At my facility we process powders containing various allergens (dairy, gluten/gliadin, and soy primarily).  We have a history of successfully removing all allergens going back several years.  We have been told previously (not sure from what source) that milk allergens are the toughest to remove.  What we would like to do is perform a risk assessment to determine whether validating of gliadin/gluten or soy would be necessary if it can be demonstrated that milk allergen is successfully removed by the same cleaning procedures.  I feel this risk assessment would be more convincing if there were some study demonstrating that milk allergenic compounds have a higher potential for adhesion than others.  Thus far my literature review has turned up bubkis.  I was hoping that perhaps someone on this forum had some resources that might be helpful, or possibly some personal experiences, or perspectives that would give me some guidance.  So how about it?

 

Thank you in advance!

 

Hi non-entitie,

 

I think there was a very similar post/OP  to yours recently posted here, the (attractive) idea being that evidence of absence of milk allergen would be sufficient to then claim absence of various other allergens.

 

IIRC the response was that, as per previous post, audit bodies currently demand to see direct evidence for each potential allergen involved.

 

I do agree though that It would certainly be useful if someone could generate a Table of Relative Eases of Allergen Removal which was validatable for a wide range of food contact surfaces.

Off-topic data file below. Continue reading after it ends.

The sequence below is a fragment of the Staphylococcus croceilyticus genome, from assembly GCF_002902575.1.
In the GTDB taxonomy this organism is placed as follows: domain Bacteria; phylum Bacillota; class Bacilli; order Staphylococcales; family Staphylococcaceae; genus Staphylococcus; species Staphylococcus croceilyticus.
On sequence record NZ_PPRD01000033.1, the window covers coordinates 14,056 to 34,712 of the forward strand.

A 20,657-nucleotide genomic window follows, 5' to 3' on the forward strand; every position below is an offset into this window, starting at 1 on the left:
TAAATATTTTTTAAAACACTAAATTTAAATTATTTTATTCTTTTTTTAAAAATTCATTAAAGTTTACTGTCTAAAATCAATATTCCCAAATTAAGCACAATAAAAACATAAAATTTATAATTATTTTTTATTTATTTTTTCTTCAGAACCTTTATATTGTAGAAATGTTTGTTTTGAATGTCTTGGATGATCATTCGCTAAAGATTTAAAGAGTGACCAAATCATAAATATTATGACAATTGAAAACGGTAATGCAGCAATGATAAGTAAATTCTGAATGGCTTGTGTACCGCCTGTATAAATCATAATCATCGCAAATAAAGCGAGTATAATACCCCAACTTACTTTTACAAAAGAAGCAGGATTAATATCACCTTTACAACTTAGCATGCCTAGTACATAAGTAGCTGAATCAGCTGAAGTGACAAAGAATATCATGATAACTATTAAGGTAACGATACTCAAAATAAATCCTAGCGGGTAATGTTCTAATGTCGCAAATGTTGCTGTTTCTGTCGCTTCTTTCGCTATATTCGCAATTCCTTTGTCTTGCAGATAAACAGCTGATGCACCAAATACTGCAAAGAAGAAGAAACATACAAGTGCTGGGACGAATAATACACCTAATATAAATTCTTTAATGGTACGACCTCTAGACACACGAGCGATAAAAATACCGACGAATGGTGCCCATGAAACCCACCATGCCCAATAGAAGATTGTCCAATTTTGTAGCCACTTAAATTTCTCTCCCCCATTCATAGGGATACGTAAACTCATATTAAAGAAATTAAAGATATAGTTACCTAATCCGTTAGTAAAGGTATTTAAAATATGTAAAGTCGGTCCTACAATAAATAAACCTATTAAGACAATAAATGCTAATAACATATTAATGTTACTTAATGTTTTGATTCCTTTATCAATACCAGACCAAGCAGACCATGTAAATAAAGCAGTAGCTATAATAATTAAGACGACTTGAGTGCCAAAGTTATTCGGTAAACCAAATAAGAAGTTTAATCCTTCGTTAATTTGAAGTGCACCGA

Would presumably also necessitate use of a standardised cleaning procedure though ?


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Kind Regards,

 

Charles.C


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#4 Ryan M.

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Posted 14 September 2017 - 03:52 AM

I would surmise it is dependent on the protein content.  Typical skim milk powder has about 30% to 35% protein (relatively high).  No idea what soy powder or gliaden/gluten powder would have.  I would say good luck trying to explain this to an auditor though.

 

Best to do your own in-house study which can be relatively easy with allergen swab test kits.  Do production runs for each allergen type, and your normal cleaning SOP after each, then swab after the cleaning and see what results you get.  If you find more "hits" with the milk powders then yes...harder to clean, if your cleaning procedures are consistent.


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#5 Non_entitie